Here are some of the latest health and medical news
developments, compiled by the editors of HealthDay:
3 More Compounding Pharmacies Ordered Closed in
Three compounding pharmacies in Massachusetts have been ordered
to halt operations following unannounced inspections by state
regulators. The inspections came in the wake of a deadly meningitis
outbreak linked to another compounding pharmacy in the state, the
New England Compounding Center.
OncoMed Pharmaceutical Services stopped production at its
Waltham facility after an inspection revealed issues with the
storage of chemotherapy drugs. Pallimed Solutions was told to cease
production of sildenafil citrate (sold as Viagra) after inspectors
found that it had been prepared with improper components. The
Whittier Pharmacist was told to halt sterile compounding after
unspecified violations were identified,
CBS News/The Associated Pressreported.
As of Dec. 3, 363 cases of fungal meningitis and more than 150
spinal infections have been linked to contaminated steroid
injections made by the New England Compounding Center, according to
the U.S. Centers for Disease Control and Prevention. Thirty-six
people have died.
The outbreak has raised questions about the regulation of
compounding pharmacies, which mix medications. Food and Drug
Administration Commissioner Margaret Hamburg has asked lawmakers to
give the FDA more authority and funding to oversee compounding
pharmacies, which are regulated by states,
Nurse in Kate Middleton Radio Prank Reportedly Commits
News reports suggest that the nurse at a London Hospital who was
tricked into providing two Australian radio hosts with information
about the Duchess of Cambridge's pregnancy condition has committed
At about 9:35 a.m. Friday, officers responded to reports of a
woman found unconscious at an address in central London, Scotland
Yard said. She was pronounced dead at the scene, and the death is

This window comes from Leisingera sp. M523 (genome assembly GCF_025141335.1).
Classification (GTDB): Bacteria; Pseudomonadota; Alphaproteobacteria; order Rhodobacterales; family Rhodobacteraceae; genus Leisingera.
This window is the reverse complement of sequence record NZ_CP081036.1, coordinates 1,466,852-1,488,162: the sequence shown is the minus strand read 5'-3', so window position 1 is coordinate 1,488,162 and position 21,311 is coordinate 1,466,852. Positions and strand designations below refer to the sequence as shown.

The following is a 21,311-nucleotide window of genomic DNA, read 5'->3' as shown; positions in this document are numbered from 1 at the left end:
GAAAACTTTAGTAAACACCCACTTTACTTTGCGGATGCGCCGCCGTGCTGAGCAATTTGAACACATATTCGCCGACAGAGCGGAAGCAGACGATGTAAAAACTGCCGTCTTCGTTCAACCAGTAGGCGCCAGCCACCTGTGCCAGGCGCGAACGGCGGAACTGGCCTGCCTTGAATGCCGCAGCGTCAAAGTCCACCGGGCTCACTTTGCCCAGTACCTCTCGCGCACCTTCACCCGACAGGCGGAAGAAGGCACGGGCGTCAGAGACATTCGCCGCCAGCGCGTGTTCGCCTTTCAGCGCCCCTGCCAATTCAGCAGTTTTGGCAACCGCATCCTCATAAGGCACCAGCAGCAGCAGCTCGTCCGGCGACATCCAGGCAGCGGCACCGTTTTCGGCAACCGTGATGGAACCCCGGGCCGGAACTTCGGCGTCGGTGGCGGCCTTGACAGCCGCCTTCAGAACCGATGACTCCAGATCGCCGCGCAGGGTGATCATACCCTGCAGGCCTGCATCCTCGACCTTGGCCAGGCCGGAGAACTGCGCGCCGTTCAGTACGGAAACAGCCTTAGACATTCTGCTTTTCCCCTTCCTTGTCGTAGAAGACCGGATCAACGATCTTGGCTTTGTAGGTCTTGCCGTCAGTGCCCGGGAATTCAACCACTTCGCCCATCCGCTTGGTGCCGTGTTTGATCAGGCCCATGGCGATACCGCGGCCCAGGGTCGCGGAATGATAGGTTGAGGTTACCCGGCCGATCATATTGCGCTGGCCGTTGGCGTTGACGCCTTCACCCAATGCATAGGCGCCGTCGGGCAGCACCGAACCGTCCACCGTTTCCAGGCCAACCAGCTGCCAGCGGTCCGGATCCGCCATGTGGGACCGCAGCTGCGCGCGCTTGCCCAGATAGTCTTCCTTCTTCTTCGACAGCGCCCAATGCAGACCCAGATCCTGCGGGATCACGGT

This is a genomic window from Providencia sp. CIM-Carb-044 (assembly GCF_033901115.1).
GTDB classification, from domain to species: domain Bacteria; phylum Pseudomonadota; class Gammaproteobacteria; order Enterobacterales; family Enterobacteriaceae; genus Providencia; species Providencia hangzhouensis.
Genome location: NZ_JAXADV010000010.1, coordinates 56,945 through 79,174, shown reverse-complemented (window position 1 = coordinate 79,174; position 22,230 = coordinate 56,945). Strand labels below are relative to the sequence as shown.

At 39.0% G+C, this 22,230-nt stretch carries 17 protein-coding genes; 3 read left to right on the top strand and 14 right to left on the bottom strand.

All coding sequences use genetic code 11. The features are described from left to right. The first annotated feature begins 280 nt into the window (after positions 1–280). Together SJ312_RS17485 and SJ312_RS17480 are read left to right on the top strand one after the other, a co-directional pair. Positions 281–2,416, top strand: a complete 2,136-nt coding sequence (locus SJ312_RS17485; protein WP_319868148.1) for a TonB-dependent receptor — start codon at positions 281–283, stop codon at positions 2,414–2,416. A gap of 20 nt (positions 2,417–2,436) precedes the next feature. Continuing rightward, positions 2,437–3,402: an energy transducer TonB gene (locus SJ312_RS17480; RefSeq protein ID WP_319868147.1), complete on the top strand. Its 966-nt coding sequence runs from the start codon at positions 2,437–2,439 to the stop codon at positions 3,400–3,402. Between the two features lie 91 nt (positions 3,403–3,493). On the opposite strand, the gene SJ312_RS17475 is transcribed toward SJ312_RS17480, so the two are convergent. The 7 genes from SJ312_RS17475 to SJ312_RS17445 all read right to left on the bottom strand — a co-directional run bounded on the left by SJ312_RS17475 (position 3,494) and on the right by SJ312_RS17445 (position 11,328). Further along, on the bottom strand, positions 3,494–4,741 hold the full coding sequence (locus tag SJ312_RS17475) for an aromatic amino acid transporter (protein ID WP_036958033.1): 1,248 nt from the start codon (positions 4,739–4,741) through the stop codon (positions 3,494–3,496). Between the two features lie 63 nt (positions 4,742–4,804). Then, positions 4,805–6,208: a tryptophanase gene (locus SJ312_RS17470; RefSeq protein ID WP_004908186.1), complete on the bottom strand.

being treated as unexplained but not suspicious,
King Edward VII hospital confirmed the nurse's death.
Earlier this week, the two radio hosts called the hospital and
pretended to be Queen Elizabeth II and Prince Charles asking about
the Duchess of Cambridge, the former Kate Middleton, who was being
treated for severe morning sickness.
New Rules Would Ease Veterans' Access to Brain Injury
Proposed new rules that will make it easier for thousands of
American veterans to receive health care and compensation for
certain conditions linked to traumatic brain injury were announced
by the Department of Veterans Affairs.
Under the revised regulations, veterans with Parkinsonism,
unprovoked seizures, certain dementias, depression and hormone
deficiency diseases linked to the hypothalamus, pituitary or
adrenal glands would be eligible for the expanded benefits,
The New York Timesreported.
The changes could lead to tens of thousands of veterans filing
claims with the Veterans Benefits Administration.
The regulations will be published Monday in the Federal Register
and there will be a 60-day public comment period, the
Drug Makers Fight Calif. Drug Take-Back Law
U.S. drug companies are fighting a local law in California that
makes them responsible for funding and running a program where
consumers can bring in unused medicines for proper disposal.
The law in Alameda County, Calif. -- which includes Oakland and
Berkeley -- was enacted in July and is the first such law in the
country. Drug companies have until July 1, 2013 to submit their
plans for complying with the law,
The New York Timesreported.
The drug industry planned to file a lawsuit in United States
District Court in Oakland on Friday in an effort to have the law
overturned. The lawsuit is being filed by the Pharmaceutical
Research and Manufacturers of America, which represents brand-name
and generic drug makers, and biotechnology companies.
The law was enacted due growing concerns that unused medicines
are a potential threat to public health and the environment. Most
drug take-back programs are run by local or other government
agencies. But there are increasing calls to make drug makers pay
for such programs, the